How was this investigation done?

In the period January through July 2010, participants in the Joint Action visited shops in their countries and checked “on the spot” some of the available models, looking for the accuracy of the marking and completeness of the instructions. 367 models of helmets have been verified in this way.

In addition, 40 models were selected to be sent to an expert laboratory for testing as set out in the relevant standard. These tests covered the following parameters: field of vision (good visibility when the helmet is worn), shock absorbing capacity, durability, suitability of retention system to hold the helmet in place and others. The 40 models (from across the price range and from different countries of origin), sent for laboratory checks were selected by inspectors based on visual inspection and the completeness and correctness of marking and instructions.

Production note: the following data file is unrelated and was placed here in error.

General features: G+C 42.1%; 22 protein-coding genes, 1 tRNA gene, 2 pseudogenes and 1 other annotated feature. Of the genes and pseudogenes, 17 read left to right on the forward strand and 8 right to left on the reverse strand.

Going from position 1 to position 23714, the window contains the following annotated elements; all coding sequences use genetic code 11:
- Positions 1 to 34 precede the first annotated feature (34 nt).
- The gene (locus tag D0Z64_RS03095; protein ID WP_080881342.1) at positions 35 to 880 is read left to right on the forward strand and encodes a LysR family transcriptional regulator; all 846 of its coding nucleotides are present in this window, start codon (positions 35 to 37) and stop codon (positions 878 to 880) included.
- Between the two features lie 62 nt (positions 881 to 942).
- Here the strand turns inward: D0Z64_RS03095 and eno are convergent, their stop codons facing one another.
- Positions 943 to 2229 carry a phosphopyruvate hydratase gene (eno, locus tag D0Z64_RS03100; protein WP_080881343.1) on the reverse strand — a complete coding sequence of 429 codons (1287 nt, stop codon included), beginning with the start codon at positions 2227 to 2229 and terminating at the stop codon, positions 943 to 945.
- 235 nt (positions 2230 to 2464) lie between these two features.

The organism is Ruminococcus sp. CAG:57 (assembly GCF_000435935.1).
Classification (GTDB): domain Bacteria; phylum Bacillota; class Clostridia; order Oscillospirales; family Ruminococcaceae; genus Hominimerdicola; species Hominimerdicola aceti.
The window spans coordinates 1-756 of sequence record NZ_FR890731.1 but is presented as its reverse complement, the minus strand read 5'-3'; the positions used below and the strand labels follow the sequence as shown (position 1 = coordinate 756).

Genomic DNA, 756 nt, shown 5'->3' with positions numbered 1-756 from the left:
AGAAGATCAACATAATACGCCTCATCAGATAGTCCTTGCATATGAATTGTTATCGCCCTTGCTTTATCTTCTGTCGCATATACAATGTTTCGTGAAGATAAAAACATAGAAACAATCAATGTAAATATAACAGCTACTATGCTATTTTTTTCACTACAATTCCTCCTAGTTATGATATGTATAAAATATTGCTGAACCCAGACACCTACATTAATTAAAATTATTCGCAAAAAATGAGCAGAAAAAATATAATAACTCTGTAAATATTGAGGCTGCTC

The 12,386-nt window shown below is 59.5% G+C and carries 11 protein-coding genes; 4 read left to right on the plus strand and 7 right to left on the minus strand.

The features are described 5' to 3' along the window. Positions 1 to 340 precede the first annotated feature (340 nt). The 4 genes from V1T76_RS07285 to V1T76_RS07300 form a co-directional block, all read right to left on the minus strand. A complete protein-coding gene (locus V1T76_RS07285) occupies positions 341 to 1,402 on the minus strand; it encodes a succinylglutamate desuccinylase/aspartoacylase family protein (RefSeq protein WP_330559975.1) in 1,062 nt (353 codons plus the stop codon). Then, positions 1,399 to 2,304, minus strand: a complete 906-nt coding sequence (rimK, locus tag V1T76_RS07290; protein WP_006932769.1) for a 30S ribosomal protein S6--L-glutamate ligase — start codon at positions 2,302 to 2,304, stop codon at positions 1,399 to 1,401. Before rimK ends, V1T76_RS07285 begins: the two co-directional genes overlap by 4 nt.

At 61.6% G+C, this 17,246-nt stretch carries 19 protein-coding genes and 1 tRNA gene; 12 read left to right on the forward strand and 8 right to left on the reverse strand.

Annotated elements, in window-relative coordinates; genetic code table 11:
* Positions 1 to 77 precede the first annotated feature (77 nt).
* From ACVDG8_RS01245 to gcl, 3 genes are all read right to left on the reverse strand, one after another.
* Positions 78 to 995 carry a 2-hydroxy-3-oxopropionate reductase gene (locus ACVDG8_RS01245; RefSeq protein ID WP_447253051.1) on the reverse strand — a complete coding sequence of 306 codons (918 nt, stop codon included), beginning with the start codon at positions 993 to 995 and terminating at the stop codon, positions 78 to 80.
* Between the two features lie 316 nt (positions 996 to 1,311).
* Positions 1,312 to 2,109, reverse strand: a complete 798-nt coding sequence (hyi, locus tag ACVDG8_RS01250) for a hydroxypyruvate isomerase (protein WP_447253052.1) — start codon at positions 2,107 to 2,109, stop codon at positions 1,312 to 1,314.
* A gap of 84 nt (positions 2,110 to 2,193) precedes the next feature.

What were the results of these checks?

The set of inspections “on the spot” showed that 63% of the examined models did not comply with the standard requirements for marking, warnings and instructions for use.

The results of the laboratory tests on safety aspects revealed that nearly half of the tested models (18 out of 40) did not comply with the relevant standard for one or more significant parameters. This does not necessarily mean that half of the helmets sold in Europe are dangerous - the items sent to the lab were not a statistically representative sample, however the results do indicate that more attention needs to be paid to safety requirements.

What were the most common defects on samples checked visually?